2. He tests us every minute of every day. He whines, a lot, usually when he wants something he cant have, another delightful reminder that there’s a teenager in the house, if you cant see him, you can usually hear him.
  3. He humps. He’s nearing the 6 stone mark now so thank goodness he hasn’t mastered the balance to actually hump a humans leg because that would make for very awkward conversation and more than likely result in the poor un-expecting human being knocked flying, but usually his bed or favourite stuffed toy gets it.
  4. Zooming ! everyone who has had a puppy will be familiar with the late night zoomies. all very cute when your teeny tiny fluff monster is flying around the house at super sonic speed, however not so hot when your ten month old baby elephant comes hurtling towards your freshly made brew at 11pm at night with the “crazy eyes”.
  5. The digging has started. My flower beds currently look like they’re part of an archaeological dig.
  6. Goodbye skirting boards. for the past few weeks our very own Picasso has worked wonders with our kitchen skirting boards. apparently having to wait until 7:35 for his breakfast instead of the usual 7:30 is not good enough and so his little nasher’s go to work on stripping wood.
  7. He’s scared of the dark! He saw a fox once at the bottom of the garden … it terrified him. He now refuses to go for a wee at night unless Amy or I stand with him. All well and good if its a nice warm evening, but in the very cold October temperatures usually accompanied by torrential rain, I can assure standing outside in your dressing gown and slippers shouting “wee wees” really isn’t the most favoured task in our house!

Now all of the above put aside, he is starting to come on very well. He is listening to commands more and we have almost mastered the art of walking to heal without having to pull Amy or I to the next tree at great speed. I even managed to walk him with a baby in a pram last weekend after babysitting for a friend.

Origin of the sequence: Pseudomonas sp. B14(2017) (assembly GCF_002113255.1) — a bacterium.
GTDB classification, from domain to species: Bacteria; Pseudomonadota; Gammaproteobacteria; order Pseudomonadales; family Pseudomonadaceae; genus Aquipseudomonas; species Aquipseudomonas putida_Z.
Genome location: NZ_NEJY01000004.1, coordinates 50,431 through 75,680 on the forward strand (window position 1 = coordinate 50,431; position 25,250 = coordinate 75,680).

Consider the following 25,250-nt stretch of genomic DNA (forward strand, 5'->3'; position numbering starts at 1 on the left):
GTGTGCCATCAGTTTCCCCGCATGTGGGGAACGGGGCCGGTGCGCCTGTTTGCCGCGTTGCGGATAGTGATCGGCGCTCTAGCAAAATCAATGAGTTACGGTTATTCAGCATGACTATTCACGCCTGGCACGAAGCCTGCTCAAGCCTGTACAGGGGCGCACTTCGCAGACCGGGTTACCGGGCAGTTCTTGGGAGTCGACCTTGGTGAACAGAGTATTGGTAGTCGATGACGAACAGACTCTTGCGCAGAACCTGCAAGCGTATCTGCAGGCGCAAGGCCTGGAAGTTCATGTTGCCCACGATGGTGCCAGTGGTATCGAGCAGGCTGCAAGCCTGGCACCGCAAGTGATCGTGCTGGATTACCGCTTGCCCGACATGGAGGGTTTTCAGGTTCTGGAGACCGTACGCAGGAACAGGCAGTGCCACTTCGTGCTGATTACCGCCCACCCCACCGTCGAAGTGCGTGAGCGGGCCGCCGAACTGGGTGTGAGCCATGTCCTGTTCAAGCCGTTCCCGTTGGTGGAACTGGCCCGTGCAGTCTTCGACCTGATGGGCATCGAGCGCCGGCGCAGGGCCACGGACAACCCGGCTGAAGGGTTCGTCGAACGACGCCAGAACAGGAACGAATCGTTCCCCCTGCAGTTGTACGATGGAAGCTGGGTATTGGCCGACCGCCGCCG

He has developed one issue that we are trying very hard to overcome.

He’s lead reactive towards dogs.

He’s always been fairly vocal, I mean I can remember taking him to his first training session in my arms at 8 weeks old and he brought the house down with his high pitched yapping. So it wasn’t a huge shock when this arrived however it really hasn’t been helped with my anticipation of the scenario.

He sees a dog and then all of a sudden turns into a raving lunatic. Barking, pulling, squealing etc. You can imagine drama. People automatically see German shepherd and have a predisposed idea that he’s a nightmare so that doesn’t help, plus my tensing and getting upset instead of nipping it in the bud and managing his emotions. So, the day of our weekly training after a little summer break when it was closed I was anxious all day so when it came to the actual session I was a dithering wreck and Atlas was on pins.

He was barking and not focused and stress and oh it was just terrible. I was an emotional wreck and cried twice and he was just in meltdown. The trainer explained that he was feeding off my emotions and I just needed to take a breath and calm down he’s just venting frustration and he’s over excited.

After that day we introduced a clicker … and what a difference. I am not saying that he has changed overnight, he still barks and we have not let him greet another dog yet because he hasn’t actually managed to calm down when near another dog but it has only been a couple of weeks. Once he starts to relax and focus on us when near other dogs then we will start introductions, the phrase adding fuel to the fire comes to mind.

He needs to learn some self control but I especially also need to learn how to manage the situation and to just enjoy his company rather than worrying. This happened last night and we only had one blip. it was a squeak rather than a bark and he soon went back to his normal self, we then went and sat at the main road for fifteen minutes to watch the traffic. Again very important with a reactive dog as Id rather he didn’t dart off after every motorbike, or car that splashes in a puddle. This time he didn’t flinch and just lay down to watch the world go by.

We are persevering … but it’ll take time. I keep having to be reminded that he is only a baby and he is trying so hard. Its just we as humans sometimes expect too much too quickly. They’re brains cope with so much and I think the human world just overloads things for them.

DSC_0859DSC_0818

Atlas vs Child

Parents with children who decide to get a puppy and don’t lose their shit in the process … I applaud you.

Amy and I don’t have children, remember … we are the “cool aunts” we try to convince ourselves that the kids love us because we don’t have kids and they can colour their eyebrows in with pink felt tip and stay up late but in fact its probably just because we have a toy box. A toy box filled with toys the kids have never seen before and don’t have to share because there isn’t anyone else to share with.

So to conclude, we are the cool aunts.

We also have an Atlas.